- 1. Contracting in the Public Sector
- 2. Developing the Contract
- 3. Formalising the Contract
- 4. Entity Arrangements for Managing Contracts
- 5. Managing the Contract
- 6. Ending the Contract
- Managing the contract checklist
- Example contract management plan for simple procurements
- Example contract management plan for large/complex procurements
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Actions and responsibilities matrixes
The actions and responsibilities matrixes in this Guide bring together information on:
- key actions and decisions;
- the main stakeholders;
- the key documents; and
- key responsibilities.
The matrix on the following page relates to the contract development stage; there are similar matrixes in the next three parts of this Guide for the subsequent stages of contracting.
The matrixes provide an overview of the process steps, the role of each stakeholder group in these process steps, and the creation, use and amendment of key records.
The matrixes provide a guide for a generic contracting process. Contract managers are encouraged to prepare a tailored version suited to their particular contract and their entity’s accountability framework. These matrixes can assist in ensuring stakeholders have a common understanding of the contracting process as well as their respective responsibilities.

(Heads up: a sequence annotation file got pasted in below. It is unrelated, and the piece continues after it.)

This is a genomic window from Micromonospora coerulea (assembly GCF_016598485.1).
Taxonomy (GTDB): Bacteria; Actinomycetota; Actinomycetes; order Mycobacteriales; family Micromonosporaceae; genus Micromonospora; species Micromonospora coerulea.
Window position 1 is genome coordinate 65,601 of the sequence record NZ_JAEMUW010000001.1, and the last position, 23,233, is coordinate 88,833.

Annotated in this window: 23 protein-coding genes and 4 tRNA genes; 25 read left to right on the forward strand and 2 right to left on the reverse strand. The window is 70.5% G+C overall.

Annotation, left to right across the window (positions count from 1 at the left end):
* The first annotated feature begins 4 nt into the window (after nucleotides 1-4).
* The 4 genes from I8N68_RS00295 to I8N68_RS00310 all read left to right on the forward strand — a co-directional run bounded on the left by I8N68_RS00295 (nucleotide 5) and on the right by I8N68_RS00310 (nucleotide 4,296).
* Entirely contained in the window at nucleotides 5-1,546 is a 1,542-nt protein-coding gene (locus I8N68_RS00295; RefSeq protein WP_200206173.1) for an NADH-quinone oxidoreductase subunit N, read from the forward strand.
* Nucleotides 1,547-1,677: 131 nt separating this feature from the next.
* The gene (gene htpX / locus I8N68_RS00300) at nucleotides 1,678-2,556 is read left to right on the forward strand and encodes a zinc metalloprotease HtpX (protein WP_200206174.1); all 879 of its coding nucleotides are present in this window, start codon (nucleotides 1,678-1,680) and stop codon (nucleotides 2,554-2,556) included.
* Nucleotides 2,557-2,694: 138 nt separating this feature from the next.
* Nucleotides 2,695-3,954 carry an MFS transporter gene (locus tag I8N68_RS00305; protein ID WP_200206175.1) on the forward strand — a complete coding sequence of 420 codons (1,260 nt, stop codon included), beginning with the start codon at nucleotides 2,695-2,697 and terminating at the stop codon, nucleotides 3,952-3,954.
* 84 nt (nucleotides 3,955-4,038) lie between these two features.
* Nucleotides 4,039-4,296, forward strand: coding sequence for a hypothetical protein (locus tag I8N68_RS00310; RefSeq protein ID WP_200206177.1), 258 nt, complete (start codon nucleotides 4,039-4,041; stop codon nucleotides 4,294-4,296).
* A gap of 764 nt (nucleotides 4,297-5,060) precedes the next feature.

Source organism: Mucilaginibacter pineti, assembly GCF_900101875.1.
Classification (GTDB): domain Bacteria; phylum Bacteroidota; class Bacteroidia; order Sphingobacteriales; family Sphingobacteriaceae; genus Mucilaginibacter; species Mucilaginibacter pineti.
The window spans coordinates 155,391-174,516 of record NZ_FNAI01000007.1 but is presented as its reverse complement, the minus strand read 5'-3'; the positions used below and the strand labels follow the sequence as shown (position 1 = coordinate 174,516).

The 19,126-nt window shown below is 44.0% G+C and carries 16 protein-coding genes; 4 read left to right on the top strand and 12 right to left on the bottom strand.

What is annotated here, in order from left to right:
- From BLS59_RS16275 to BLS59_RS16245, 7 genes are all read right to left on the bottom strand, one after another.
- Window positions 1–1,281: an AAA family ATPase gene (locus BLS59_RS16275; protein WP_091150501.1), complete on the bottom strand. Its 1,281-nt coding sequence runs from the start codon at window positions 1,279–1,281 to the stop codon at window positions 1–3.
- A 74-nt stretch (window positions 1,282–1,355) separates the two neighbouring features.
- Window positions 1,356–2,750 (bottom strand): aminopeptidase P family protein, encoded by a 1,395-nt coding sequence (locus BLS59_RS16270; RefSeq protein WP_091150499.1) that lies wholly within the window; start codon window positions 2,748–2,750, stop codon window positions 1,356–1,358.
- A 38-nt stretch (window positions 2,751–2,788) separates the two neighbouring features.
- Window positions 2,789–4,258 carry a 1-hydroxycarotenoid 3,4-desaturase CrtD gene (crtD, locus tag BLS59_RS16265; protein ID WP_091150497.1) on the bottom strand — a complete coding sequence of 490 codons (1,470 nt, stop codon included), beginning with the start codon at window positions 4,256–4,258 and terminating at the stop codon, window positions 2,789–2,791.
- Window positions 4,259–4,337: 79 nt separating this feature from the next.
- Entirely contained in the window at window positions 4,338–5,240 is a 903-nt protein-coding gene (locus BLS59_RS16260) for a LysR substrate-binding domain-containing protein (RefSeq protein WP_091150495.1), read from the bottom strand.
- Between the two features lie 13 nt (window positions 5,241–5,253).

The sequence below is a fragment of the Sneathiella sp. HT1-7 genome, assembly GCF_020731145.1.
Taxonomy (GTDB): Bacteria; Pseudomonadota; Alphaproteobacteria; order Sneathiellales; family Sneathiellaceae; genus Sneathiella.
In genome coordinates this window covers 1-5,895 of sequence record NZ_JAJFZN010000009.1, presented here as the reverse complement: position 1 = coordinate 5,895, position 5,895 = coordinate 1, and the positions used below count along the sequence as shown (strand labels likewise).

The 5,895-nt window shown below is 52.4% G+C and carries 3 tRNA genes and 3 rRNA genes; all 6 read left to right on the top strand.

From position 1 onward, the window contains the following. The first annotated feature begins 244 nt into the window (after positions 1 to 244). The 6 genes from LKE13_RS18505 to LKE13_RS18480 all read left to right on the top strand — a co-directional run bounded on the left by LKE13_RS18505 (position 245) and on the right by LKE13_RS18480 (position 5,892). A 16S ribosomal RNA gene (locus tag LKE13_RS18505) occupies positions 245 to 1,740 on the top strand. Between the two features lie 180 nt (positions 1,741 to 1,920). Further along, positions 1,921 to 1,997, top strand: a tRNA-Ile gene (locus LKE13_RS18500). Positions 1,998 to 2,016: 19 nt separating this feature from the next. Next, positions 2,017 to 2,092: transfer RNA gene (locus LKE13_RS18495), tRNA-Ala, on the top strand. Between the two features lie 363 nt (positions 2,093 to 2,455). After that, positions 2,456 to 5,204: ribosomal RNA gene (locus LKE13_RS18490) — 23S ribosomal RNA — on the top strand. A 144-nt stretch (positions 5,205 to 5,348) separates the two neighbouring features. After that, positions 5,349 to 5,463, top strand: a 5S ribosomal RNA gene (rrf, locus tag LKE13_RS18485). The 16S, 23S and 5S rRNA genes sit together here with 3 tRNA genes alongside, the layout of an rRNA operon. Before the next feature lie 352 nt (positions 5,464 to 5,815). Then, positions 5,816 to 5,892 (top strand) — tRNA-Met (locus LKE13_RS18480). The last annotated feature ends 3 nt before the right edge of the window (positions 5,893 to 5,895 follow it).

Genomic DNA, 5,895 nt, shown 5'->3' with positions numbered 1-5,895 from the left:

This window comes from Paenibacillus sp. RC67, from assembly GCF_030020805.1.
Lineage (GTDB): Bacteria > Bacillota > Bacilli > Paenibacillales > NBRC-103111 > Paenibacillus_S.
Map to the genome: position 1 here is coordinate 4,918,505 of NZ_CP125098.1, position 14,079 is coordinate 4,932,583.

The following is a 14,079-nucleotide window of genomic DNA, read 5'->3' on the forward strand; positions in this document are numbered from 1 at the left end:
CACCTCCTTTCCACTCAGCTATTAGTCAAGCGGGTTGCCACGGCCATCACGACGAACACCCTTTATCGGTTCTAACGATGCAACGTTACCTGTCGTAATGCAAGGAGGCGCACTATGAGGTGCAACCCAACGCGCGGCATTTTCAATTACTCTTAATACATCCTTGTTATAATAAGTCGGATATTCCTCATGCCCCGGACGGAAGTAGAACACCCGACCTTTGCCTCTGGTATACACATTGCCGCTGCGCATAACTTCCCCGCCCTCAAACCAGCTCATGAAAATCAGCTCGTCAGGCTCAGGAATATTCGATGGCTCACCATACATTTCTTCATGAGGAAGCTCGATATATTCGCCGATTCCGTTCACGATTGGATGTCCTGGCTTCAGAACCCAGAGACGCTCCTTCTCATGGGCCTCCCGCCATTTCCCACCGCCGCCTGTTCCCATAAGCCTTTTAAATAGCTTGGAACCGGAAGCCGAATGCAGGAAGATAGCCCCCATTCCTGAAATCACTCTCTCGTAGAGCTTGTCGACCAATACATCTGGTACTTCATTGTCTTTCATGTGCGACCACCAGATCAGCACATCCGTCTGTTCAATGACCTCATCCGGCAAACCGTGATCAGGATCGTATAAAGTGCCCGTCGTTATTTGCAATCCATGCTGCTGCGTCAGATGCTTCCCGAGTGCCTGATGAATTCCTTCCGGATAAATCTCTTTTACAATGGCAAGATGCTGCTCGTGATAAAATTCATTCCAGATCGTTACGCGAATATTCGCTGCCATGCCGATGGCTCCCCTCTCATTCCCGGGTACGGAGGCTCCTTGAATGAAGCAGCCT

The matrix is organised as follows:
- Key activities are listed in the left most column, in approximate sequential order. In some cases there may be some iteration of steps to achieve the required quality.
- Key stakeholders are listed as column headings above the next set of columns. These vary slightly in the four matrixes, as different stakeholders are involved at different stages. In the following matrix, the term ‘senior manager’ refers to the manager who has direct responsibility for the contract, and whose staff will undertake the necessary work. The term ‘negotiation team’ refers to the person or people who develop the contract and negotiate the contract through to contract signing. The term ‘contract management team’ refers to those responsible for managing the contract after signing. In some cases these roles may be done by the same person; in some cases there may be two teams, with some overlapping membership; and in other cases there may be a complete changeover.
- Key documents are identified in the final set of columns (shaded) list used in the contracting process. Again, there are some minor variations at the different stages.
For each row of action steps, a symbol is shown in the column for relevant stakeholders and documents indicating who has responsibility for the step, who is involved, and what documentation is used or updated. For example, in the following matrix, the second action (update risk plan) shows that this is the responsibility of the negotiating team, who update the risk plan, which is approved by the senior manager).
Looking down each column (one each for key stakeholder and documents) identifies the steps in which they have a particular role or responsibility. For example, in the following matrix, looking at the column for the risk plan shows it is updated early by the negotiating team, and then used on a number occasions to guide decisions (for example, choosing which stakeholders to involve will be guided by the risk analysis).
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